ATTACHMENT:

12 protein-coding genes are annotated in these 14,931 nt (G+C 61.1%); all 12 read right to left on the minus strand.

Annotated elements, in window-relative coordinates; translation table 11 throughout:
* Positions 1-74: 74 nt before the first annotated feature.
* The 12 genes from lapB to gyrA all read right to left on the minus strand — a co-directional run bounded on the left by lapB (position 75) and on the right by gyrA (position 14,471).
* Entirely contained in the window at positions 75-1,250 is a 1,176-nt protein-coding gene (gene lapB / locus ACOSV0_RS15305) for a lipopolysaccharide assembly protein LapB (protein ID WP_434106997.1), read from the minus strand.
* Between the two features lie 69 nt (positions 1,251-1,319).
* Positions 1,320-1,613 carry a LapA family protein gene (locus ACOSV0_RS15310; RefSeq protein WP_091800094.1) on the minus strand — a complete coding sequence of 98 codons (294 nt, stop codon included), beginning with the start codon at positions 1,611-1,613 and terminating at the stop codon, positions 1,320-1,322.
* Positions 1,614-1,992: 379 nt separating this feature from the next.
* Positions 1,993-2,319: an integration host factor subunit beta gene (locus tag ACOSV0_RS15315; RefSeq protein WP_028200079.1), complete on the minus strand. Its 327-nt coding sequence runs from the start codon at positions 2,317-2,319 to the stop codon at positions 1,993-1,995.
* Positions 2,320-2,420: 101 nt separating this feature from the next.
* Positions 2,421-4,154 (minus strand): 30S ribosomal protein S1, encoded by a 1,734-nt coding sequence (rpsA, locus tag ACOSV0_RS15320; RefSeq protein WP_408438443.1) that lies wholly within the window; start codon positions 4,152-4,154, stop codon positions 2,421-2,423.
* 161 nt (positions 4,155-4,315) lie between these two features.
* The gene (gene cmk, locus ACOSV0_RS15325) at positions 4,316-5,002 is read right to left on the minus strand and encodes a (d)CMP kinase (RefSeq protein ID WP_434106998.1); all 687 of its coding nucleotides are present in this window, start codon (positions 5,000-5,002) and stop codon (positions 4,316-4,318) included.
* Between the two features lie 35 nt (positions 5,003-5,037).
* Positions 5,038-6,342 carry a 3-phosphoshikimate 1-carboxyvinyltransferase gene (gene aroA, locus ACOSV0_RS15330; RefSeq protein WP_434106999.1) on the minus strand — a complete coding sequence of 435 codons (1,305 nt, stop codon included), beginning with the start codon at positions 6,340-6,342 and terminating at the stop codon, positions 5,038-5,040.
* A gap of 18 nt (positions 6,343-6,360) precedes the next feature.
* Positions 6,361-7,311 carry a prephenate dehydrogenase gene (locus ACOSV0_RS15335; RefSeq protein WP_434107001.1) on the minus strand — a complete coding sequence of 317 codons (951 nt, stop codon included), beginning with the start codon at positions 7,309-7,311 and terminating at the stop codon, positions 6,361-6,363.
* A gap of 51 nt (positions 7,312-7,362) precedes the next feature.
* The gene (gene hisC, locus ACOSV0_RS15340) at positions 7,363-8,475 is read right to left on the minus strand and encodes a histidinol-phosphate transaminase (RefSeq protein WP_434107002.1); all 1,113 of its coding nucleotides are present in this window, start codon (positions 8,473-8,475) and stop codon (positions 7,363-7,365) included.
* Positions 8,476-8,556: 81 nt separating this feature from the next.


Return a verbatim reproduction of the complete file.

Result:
12 protein-coding genes are annotated in these 14,931 nt (G+C 61.1%); all 12 read right to left on the minus strand.

Annotated elements, in window-relative coordinates; translation table 11 throughout:
* Positions 1-74: 74 nt before the first annotated feature.
* The 12 genes from lapB to gyrA all read right to left on the minus strand — a co-directional run bounded on the left by lapB (position 75) and on the right by gyrA (position 14,471).
* Entirely contained in the window at positions 75-1,250 is a 1,176-nt protein-coding gene (gene lapB / locus ACOSV0_RS15305) for a lipopolysaccharide assembly protein LapB (protein ID WP_434106997.1), read from the minus strand.
* Between the two features lie 69 nt (positions 1,251-1,319).
* Positions 1,320-1,613 carry a LapA family protein gene (locus ACOSV0_RS15310; RefSeq protein WP_091800094.1) on the minus strand — a complete coding sequence of 98 codons (294 nt, stop codon included), beginning with the start codon at positions 1,611-1,613 and terminating at the stop codon, positions 1,320-1,322.
* Positions 1,614-1,992: 379 nt separating this feature from the next.
* Positions 1,993-2,319: an integration host factor subunit beta gene (locus tag ACOSV0_RS15315; RefSeq protein WP_028200079.1), complete on the minus strand. Its 327-nt coding sequence runs from the start codon at positions 2,317-2,319 to the stop codon at positions 1,993-1,995.
* Positions 2,320-2,420: 101 nt separating this feature from the next.
* Positions 2,421-4,154 (minus strand): 30S ribosomal protein S1, encoded by a 1,734-nt coding sequence (rpsA, locus tag ACOSV0_RS15320; RefSeq protein WP_408438443.1) that lies wholly within the window; start codon positions 4,152-4,154, stop codon positions 2,421-2,423.
* 161 nt (positions 4,155-4,315) lie between these two features.
* The gene (gene cmk, locus ACOSV0_RS15325) at positions 4,316-5,002 is read right to left on the minus strand and encodes a (d)CMP kinase (RefSeq protein ID WP_434106998.1); all 687 of its coding nucleotides are present in this window, start codon (positions 5,000-5,002) and stop codon (positions 4,316-4,318) included.
* Between the two features lie 35 nt (positions 5,003-5,037).
* Positions 5,038-6,342 carry a 3-phosphoshikimate 1-carboxyvinyltransferase gene (gene aroA, locus ACOSV0_RS15330; RefSeq protein WP_434106999.1) on the minus strand — a complete coding sequence of 435 codons (1,305 nt, stop codon included), beginning with the start codon at positions 6,340-6,342 and terminating at the stop codon, positions 5,038-5,040.
* A gap of 18 nt (positions 6,343-6,360) precedes the next feature.
* Positions 6,361-7,311 carry a prephenate dehydrogenase gene (locus ACOSV0_RS15335; RefSeq protein WP_434107001.1) on the minus strand — a complete coding sequence of 317 codons (951 nt, stop codon included), beginning with the start codon at positions 7,309-7,311 and terminating at the stop codon, positions 6,361-6,363.
* A gap of 51 nt (positions 7,312-7,362) precedes the next feature.
* The gene (gene hisC, locus ACOSV0_RS15340) at positions 7,363-8,475 is read right to left on the minus strand and encodes a histidinol-phosphate transaminase (RefSeq protein WP_434107002.1); all 1,113 of its coding nucleotides are present in this window, start codon (positions 8,473-8,475) and stop codon (positions 7,363-7,365) included.
* Positions 8,476-8,556: 81 nt separating this feature from the next.